All of Your Deadlift Grip Questions Answered
Have you ever watched someone deadlifting and wondered, “Why are they gripping the bar like that?” While there’s no definitive right or wrong way to grip the bar, there are some reasons that one grip may be more optimal than another. Read our list to find out the pros and cons of each variation and try them out next time you’re in the gym!
Double Overhand Grip
The double overhand grip is an excellent grip for beginner to intermediate deadlifters. In this classic grip, both palms are facing the lifter. Because both arms are in the same position, it’s easy to keep things more symmetrical and work through developing equal strength in both hands, arms and lats.
The problem with D.O.G is that sometimes the bar can roll out of your hands. Instead of failing a lift because YOU are not strong enough, you may fail a lift because YOUR GRIP is not strong enough. It’s also more difficult to do a lot of reps with a double overhand grip for the same reason. Your grip strength has limitations.
Lastly, it can be tough to keep the bar close to your body as it will be more likely to move away from you if you don’t have the constant tension created by the opposing force of one underhand and one overhand grip AKA the “mixed grip.”
In a mixed grip position, one hand faces the lifter and the other hand faces out. The reason this grip is so strong is due to the interplay between both hands. As the bar rolls out of one hand, it is rolling into the other hand. This grip is the preferred grip for the majority of powerlifters on heavy reps/sets.
If it’s so great, why wouldn’t you use this grip exclusively?
Using a mixed grip can create muscular imbalances. For most people, one mixed grip combination will feel stronger than the other, so they tend to stick with that. This can cause the shoulder of the hand you grip overhead the be more internally rounded forward where the underhand will stay more “healthy.” Also, one lat and one side will likely get stronger than the other, causing rotation in your max effort sets. For these reasons, it’s best to stick with an overhand grip OR to alternate your mixed grip on most of your sets and save your preferred and strongest mixed grip for your max effort sets.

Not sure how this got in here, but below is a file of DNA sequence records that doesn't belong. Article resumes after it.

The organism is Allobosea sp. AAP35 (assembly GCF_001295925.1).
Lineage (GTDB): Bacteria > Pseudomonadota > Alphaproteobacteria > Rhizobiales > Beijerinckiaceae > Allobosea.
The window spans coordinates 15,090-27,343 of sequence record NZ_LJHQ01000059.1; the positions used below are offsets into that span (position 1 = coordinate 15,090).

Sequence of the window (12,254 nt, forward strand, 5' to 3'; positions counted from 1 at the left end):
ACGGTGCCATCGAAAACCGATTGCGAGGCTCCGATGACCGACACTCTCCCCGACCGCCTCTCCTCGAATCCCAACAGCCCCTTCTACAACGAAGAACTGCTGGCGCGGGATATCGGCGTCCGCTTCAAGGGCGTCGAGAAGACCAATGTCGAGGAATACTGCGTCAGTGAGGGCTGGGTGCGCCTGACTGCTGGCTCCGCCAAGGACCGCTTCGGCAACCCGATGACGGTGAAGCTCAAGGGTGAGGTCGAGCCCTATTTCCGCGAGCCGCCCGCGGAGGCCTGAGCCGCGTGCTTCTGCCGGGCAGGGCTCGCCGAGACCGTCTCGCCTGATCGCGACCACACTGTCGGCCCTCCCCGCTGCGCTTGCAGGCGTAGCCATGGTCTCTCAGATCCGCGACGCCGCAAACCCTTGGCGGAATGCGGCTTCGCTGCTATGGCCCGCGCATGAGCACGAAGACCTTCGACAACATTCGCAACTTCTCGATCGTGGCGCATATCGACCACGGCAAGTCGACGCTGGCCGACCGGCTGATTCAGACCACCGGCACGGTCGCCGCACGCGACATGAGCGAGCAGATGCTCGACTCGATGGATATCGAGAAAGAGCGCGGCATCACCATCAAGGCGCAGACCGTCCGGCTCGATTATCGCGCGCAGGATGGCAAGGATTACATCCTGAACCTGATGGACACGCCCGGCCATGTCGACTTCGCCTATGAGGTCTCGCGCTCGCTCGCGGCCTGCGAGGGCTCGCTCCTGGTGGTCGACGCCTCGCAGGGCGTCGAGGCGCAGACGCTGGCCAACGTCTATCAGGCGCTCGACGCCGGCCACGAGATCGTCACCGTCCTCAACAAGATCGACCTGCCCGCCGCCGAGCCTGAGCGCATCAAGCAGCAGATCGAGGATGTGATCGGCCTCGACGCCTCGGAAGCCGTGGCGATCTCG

Double Overhand Hook Grip
Double overhand hook grip is a grip in which the thumb is trapped between the bar and the index and middle finger. It’s a standard in the Olympic weightlifting community but has also been adopted by powerlifters in more recent years. While it can be painful in the beginning, it’s typically a temporary discomfort that you can get used to with practice. There is NO denying that hook grip is one of the strongest grips. However, some women find that they just logistically can’t grip the bar like that due to hand size. While you may not be able always to use it, trying out hook grip could prove to be useful in your deadlift.
Remember, none of these grips is “better” than the other, but you may find that there is a more optimal grip for you than the one that you have been using! At the end of the day, the best grip is the one where you feel the strongest, and the barbell is the most secure. Make sure to incorporate different grips into your training to decrease the risk of imbalance/injury and improve your overall strength!
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